Goldman Sachs has unveiled a Blackstone-like alternative investments group, previewing a key element of the strategic plan to be presented at the company’s much-anticipated investor day next month.
In a memo to staff on Monday, David Solomon, Goldman’s chief executive, and his two top lieutenants described the Alternatives Capital Markets and Strategy Group as a “unique opportunity” to attract more funds from outside investors.
The alternatives platform will cover everything from the private equity, infrastructure and debt investments offered by Goldman’s merchant bank to the partnerships, co-investments and funds offered through Goldman’s investment management arm.
Attracting more third-party funds has been a key aim of Mr Solomon and his lieutenants, who have spoken about creating an investment business like Blackstone, perhaps the world’s most powerful alternative money manager.
Goldman executives hope that boosting its investing division will help lift its share price, now languishing near post-crisis lows on a price-to-book value basis.
The alternatives group will be run by Chris Kojima, who currently heads the Alternative Investments & Manager Selection Group, and Mike Koester, who is the chief commercial officer for Goldman’s merchant bank. Both men have been Goldman partners since 2008.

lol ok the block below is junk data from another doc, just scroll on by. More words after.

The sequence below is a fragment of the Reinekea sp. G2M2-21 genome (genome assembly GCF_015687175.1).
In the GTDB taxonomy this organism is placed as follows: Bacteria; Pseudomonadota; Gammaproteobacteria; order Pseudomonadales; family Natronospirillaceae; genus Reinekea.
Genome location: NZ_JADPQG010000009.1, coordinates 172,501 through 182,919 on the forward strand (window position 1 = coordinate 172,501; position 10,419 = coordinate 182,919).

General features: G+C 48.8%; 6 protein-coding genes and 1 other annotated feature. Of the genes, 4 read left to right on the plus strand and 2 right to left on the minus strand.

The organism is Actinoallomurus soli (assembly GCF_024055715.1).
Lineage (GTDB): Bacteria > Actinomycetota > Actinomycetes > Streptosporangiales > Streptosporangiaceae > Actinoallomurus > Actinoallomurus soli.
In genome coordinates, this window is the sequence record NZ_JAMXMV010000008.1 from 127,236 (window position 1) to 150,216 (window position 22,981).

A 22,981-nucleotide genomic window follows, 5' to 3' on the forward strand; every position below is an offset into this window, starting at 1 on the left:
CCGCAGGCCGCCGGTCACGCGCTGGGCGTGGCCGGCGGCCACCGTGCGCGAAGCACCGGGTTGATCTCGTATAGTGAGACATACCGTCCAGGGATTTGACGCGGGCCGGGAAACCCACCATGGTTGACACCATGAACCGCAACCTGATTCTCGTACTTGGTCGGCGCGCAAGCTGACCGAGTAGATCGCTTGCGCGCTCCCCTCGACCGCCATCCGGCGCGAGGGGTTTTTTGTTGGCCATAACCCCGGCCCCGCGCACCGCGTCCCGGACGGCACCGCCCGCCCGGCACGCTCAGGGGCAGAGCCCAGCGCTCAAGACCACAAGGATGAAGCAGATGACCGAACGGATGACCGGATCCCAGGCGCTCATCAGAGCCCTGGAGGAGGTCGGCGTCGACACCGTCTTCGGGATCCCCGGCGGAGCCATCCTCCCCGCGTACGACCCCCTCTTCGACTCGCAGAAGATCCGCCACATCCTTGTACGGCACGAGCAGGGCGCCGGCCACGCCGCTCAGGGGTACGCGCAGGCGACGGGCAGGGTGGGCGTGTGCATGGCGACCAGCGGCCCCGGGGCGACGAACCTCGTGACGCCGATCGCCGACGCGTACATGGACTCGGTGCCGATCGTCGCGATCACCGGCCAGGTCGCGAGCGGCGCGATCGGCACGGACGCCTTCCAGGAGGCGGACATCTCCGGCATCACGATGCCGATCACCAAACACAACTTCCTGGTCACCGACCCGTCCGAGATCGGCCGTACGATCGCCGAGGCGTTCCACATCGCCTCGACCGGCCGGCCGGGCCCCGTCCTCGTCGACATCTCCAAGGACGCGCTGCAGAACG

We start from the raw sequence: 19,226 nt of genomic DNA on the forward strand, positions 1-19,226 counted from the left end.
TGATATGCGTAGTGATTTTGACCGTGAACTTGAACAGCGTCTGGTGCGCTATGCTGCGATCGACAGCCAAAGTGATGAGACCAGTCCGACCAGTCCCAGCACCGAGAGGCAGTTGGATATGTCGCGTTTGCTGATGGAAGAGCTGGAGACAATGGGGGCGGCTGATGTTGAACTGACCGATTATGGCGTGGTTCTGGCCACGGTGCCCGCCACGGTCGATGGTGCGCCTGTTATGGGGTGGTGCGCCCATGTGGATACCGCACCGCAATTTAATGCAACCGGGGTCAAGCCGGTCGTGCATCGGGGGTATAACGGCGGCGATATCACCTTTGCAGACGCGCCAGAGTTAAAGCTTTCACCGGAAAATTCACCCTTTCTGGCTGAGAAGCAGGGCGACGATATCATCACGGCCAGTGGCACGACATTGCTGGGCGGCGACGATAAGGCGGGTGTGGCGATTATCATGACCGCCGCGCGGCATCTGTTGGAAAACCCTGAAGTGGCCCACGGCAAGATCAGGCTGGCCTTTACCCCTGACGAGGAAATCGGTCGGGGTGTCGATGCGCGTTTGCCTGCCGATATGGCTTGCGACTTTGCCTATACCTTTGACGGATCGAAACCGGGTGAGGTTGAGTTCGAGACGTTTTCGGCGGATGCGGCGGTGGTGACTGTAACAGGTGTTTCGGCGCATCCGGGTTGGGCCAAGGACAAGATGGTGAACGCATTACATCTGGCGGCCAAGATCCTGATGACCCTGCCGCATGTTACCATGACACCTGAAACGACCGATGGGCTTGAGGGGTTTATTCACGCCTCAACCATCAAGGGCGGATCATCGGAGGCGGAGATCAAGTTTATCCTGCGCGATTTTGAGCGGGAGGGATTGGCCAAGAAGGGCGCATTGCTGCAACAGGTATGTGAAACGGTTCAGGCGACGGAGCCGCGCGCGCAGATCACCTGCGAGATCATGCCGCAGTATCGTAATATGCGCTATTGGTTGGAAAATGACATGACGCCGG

One person familiar with the bank’s plans told the FT the new structure would help Goldman offer a more “holistic” service to its investors, ultimately leading to clients signing up to a broader array of products.
“It’s about bringing the entire firm (to clients),” a second person familiar with the plans said. “There’s a danger when some of these solutions are siloed, that you get siloed thinking . . . We’re now bringing this ‘one Goldman Sachs’ (approach).”
Mr Solomon, who is a year into his stewardship of Goldman, has invoked similar strategies at the company’s investment banking and trading divisions, encouraging his employees to think in terms of clients’ total relationships rather than individual business lines.
The two people familiar with the bank’s plans would not disclose the level of assets under management in its alternatives businesses, beyond saying it is one of the top five in the market. More details on its size, and growth potential, are expected to be revealed at Goldman’s investor day on January 29.
Goldman has promised that the investor day will reveal the results of a year-long “front to back” review of the company’s businesses and will chart its future strategy under Mr Solomon. Investors are hoping for more detail on the earnings outlook for Goldman’s newer ventures, including pushes into consumer banking and cash management, whose investment costs have been dragging down returns.